There are some serious problems with this option, however. You may become harder and colder, more self-pitying, and therefore more self-absorbed. If the wrongdoer was a person of wealth or authority you may instinctively dislike and resist that sort of person for the rest of your life. If it was a person of the opposite sex or another race you might become permanently cynical and prejudiced against whole classes of people. In addition, the perpetrator and his friends and family often feel they have the right to respond to your payback in kind. Cycles of reaction and retaliation can go on for years. Evil has been done to you— yes. But when you try to get payment through revenge the evil does not disappear. Instead it spreads, and it spreads most tragically of all into you and your own character.
There is another option, however. You can forgive. Forgiveness means refusing to make them pay for what they did. However, to refrain from lashing out at someone when you want to do so with all your being is agony. It is a form of suffering. You not only suffer the original loss of happiness, reputation, and opportunity, but now you forgo the consolation of inflicting the same on them. You are absorbing the debt, taking the cost of it completely on yourself instead of taking it out of the other person. It hurts terribly. Many people would say it feels like a kind of death.
Yes, but it is a death that leads to resurrection instead of the lifelong living death of bitterness and cynicism. As a pastor I have counseled many people about forgiveness, and I have found that if they do this— if they simply refuse to take vengeance on the wrongdoer in action and even in their inner fantasies— the anger slowly begins to subside. You are not giving it any fuel and so the resentment burns lower and lower. C. S. Lewis wrote in one of his Letters to Malcolm that “last week, while at prayer, I suddenly discovered— or felt as if I did— that I had really forgiven someone I had been trying to forgive for over thirty years. Trying, and praying that I might.” 1 I remember once counseling a sixteen-year-old girl about the anger she felt toward her father. We weren’t getting anywhere until I said to her, “Your father has defeated you, as long as you hate him. You will stay trapped in your anger unless you forgive him thoroughly from the heart and begin to love him.” Something thawed in her when she realized that. She went through the suffering of costly forgiveness, which at first always feels far worse than bitterness, into eventual freedom. Forgiveness must be granted before it can be felt, but it does come eventually. It leads to a new peace, a resurrection. It is the only way to stop the spread of the evil.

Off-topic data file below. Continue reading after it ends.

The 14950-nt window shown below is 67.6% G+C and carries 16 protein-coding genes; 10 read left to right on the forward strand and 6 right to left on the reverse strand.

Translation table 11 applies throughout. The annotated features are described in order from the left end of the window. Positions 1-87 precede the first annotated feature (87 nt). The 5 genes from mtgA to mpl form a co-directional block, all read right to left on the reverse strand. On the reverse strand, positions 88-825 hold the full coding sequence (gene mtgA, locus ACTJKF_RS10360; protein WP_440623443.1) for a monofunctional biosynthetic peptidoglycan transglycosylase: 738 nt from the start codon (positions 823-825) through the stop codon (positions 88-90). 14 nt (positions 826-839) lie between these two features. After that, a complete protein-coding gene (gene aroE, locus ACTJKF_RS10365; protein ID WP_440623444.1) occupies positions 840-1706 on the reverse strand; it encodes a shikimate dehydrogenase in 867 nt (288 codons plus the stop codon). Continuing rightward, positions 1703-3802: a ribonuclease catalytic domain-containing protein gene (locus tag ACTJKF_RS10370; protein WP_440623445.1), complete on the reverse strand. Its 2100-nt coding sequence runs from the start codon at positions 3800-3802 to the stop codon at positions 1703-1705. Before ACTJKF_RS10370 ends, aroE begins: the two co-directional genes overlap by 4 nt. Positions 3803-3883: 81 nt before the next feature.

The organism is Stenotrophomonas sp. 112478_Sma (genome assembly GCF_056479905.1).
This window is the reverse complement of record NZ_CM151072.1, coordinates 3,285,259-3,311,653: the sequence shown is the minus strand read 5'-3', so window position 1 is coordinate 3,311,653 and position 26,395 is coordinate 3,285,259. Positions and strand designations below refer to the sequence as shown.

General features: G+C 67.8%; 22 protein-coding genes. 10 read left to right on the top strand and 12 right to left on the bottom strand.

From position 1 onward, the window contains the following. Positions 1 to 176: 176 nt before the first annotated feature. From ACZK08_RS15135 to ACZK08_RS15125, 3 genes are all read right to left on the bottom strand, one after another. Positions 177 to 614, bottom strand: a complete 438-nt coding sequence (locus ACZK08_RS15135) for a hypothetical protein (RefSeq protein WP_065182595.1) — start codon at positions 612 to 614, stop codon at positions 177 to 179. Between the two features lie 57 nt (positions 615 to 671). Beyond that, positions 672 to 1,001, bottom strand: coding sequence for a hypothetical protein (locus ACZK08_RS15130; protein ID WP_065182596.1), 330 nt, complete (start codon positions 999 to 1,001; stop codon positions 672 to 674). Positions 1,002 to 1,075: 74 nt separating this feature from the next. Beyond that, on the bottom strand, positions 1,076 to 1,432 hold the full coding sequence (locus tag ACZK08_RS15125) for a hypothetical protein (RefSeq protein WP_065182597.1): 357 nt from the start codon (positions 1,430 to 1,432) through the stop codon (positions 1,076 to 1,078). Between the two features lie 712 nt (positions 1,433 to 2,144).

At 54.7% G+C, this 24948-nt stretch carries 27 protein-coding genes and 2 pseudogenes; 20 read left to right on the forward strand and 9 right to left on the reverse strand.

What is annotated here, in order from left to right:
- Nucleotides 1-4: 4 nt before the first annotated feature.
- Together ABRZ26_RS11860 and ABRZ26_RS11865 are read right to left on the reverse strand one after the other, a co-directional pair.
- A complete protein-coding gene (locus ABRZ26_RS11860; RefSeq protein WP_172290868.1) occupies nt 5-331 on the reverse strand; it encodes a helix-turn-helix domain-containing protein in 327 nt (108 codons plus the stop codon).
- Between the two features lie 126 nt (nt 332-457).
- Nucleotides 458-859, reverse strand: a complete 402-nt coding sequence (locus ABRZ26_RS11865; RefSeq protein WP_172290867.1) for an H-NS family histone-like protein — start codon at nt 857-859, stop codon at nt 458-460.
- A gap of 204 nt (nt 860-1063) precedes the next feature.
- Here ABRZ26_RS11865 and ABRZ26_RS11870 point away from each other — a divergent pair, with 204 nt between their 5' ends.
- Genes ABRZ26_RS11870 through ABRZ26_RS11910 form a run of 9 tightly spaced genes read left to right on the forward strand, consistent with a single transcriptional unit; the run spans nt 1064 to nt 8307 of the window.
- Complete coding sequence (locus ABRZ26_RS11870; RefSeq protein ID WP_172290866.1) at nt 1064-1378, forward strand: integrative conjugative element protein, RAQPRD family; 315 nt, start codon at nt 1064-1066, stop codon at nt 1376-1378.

When I counsel forgiveness to people who have been harmed, they often ask about the wrongdoers, “Shouldn’t they be held accountable?” I usually respond, “Yes, but only if you forgive them.” There are many good reasons that we should want to confront wrongdoers. Wrongdoers have inflicted damage and, as in the example of the gate I presented earlier, it costs something to fix the damage. We should confront wrongdoers— to wake them up to their real character, to move them to repair their relationships, or to at least constrain them and protect others from being harmed by them in the future. Notice, however, that all those reasons for confrontation are reasons of love. The best way to love them and the other potential victims around them is to confront them in the hope that they will repent, change, and make things right.
The desire for vengeance, however, is motivated not by goodwill but by ill will. You may say, “I just want to hold them accountable,” but your real motivation may be simply to see them hurt. If you are not confronting them for their sake or for society’s sake but for your own sake, just for payback, the chance of the wrongdoer ever coming to repentance is virtually nil. In such a case you, the confronter, will overreach, seeking not justice but revenge, not their change but their pain. Your demands will be excessive and your attitude abusive. He or she will rightly see the confrontation as intended simply to cause hurt. A cycle of retaliation will begin.
Only if you first seek inner forgiveness will your confrontation be temperate, wise, and gracious. Only when you have lost the need to see the other person hurt will you have any chance of actually bringing about change, reconciliation, and healing. You have to submit to the costly suffering and death of forgiveness if there is going to be any resurrection.”